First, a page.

Journal of Cosmetics, Dermatological Sciences and Applications     Open Access   (Followers: 7)
Journal of Cutaneous Immunology and Allergy     Open Access  
Journal of Cutaneous Medicine and Surgery     Full-text available via subscription  
Journal of Dermatological Research     Open Access  
Journal of Dermatological Science     Hybrid Journal   (Followers: 2)
Journal of Dermatological Science Supplement     Full-text available via subscription   (Followers: 1)
Journal of Dermatological Treatment     Hybrid Journal   (Followers: 2)
Journal of Dermatology & Dermatologic Surgery     Open Access   (Followers: 1)
Journal of General-Procedural Dermatology & Venereology Indonesia     Open Access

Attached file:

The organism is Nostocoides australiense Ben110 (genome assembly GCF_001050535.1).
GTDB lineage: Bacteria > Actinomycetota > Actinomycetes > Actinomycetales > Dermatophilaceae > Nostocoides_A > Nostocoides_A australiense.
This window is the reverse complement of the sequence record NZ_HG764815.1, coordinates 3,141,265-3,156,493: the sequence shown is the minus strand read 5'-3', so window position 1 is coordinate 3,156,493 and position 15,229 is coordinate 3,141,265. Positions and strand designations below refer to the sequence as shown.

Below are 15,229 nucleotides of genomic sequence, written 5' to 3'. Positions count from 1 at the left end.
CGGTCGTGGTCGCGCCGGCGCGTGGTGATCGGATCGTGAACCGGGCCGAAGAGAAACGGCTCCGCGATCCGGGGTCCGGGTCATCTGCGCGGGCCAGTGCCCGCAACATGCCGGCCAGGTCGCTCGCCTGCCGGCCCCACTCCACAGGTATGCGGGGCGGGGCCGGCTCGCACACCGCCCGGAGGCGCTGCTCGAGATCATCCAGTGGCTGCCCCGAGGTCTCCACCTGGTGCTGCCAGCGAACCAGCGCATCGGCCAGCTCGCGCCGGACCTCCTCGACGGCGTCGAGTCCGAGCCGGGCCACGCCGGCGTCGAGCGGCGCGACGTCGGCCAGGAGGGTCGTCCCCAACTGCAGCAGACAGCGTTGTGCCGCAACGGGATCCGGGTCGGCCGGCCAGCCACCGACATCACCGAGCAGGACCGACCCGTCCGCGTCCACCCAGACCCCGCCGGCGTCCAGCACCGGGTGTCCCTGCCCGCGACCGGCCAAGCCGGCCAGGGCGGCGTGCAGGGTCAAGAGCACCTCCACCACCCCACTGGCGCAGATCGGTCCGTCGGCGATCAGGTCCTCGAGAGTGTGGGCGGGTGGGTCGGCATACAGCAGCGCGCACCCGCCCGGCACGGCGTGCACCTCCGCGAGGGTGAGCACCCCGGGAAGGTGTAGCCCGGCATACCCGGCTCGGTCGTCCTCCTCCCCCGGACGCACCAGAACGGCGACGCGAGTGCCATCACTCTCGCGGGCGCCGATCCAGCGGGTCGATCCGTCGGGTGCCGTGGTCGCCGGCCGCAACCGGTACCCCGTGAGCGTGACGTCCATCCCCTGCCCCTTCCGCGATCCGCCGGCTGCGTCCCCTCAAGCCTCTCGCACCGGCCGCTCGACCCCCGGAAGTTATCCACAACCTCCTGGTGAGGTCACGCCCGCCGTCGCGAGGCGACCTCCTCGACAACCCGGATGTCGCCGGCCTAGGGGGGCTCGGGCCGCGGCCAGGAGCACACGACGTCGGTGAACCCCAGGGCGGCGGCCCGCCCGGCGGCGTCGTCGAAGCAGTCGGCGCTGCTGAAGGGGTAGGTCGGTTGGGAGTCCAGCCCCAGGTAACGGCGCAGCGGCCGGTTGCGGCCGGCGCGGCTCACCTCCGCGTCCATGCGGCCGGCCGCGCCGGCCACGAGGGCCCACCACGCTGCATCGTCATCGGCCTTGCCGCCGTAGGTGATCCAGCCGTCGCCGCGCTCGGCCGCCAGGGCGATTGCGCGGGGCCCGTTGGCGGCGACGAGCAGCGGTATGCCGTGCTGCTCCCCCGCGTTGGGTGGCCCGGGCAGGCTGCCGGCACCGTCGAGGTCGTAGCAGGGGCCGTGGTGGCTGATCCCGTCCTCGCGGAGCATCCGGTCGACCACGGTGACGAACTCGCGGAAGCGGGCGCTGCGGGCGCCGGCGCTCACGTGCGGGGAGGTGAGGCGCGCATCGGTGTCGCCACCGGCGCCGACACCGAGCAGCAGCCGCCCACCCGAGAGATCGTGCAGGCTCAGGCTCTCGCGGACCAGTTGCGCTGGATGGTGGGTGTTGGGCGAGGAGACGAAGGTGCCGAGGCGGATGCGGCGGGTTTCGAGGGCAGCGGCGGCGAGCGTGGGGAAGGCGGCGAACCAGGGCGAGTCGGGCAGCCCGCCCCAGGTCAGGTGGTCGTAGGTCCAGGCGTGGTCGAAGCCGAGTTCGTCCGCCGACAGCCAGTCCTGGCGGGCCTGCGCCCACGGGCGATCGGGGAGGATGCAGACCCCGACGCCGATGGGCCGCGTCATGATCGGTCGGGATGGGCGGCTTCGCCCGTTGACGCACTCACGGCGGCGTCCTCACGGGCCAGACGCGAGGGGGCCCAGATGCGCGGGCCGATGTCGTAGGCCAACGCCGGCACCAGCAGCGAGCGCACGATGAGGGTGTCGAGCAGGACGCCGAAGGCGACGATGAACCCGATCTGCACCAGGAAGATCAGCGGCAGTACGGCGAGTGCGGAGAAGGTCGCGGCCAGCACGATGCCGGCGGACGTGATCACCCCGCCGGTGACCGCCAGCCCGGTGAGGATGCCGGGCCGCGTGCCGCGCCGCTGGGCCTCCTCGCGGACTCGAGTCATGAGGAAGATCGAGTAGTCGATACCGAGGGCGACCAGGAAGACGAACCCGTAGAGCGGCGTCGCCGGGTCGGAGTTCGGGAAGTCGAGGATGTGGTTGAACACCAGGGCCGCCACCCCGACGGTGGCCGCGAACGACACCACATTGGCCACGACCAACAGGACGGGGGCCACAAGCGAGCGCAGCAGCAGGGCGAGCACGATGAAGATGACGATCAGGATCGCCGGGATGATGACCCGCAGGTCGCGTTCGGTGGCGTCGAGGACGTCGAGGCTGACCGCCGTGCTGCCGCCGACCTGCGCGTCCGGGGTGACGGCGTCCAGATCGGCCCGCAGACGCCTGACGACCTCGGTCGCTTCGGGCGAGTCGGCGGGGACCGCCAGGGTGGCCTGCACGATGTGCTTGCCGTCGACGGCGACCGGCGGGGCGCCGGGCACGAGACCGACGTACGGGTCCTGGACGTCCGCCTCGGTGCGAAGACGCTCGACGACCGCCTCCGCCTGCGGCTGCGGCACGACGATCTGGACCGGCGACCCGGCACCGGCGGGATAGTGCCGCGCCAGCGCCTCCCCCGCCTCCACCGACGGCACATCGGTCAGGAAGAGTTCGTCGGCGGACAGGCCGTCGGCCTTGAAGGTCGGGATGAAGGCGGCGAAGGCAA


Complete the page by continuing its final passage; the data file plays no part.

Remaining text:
Journal of HIV/AIDS & Social Services     Hybrid Journal   (Followers: 9)
Journal of Investigative Dermatology     Hybrid Journal   (Followers: 28)
Journal of Investigative Dermatology Symposium Proceedings     Full-text available via subscription  
Journal of Sexual Medicine     Hybrid Journal   (Followers: 6)
Journal of Sexually Transmitted Diseases     Open Access   (Followers: 3)
Journal of Skin and Stem Cell     Open Access   (Followers: 3)
Journal of Skin Cancer     Open Access   (Followers: 3)
Journal of Surgical Dermatology     Open Access   (Followers: 1)
Journal of the American Academy of Dermatology     Full-text available via subscription   (Followers: 37)
Journal of the Dermatology Nurses' Association     Hybrid Journal   (Followers: 3)
Journal of the Egyptian Women’s Dermatologic Society     Partially Free  
Journal of the European Academy of Dermatology and Venereology     Hybrid Journal   (Followers: 15)
Journal of the International AIDS Society     Open Access   (Followers: 10)
Journal of the Saudi Society of Dermatology & Dermatologic Surgery     Open Access   (Followers: 1)
Karger Kompass Dermatologie     Full-text available via subscription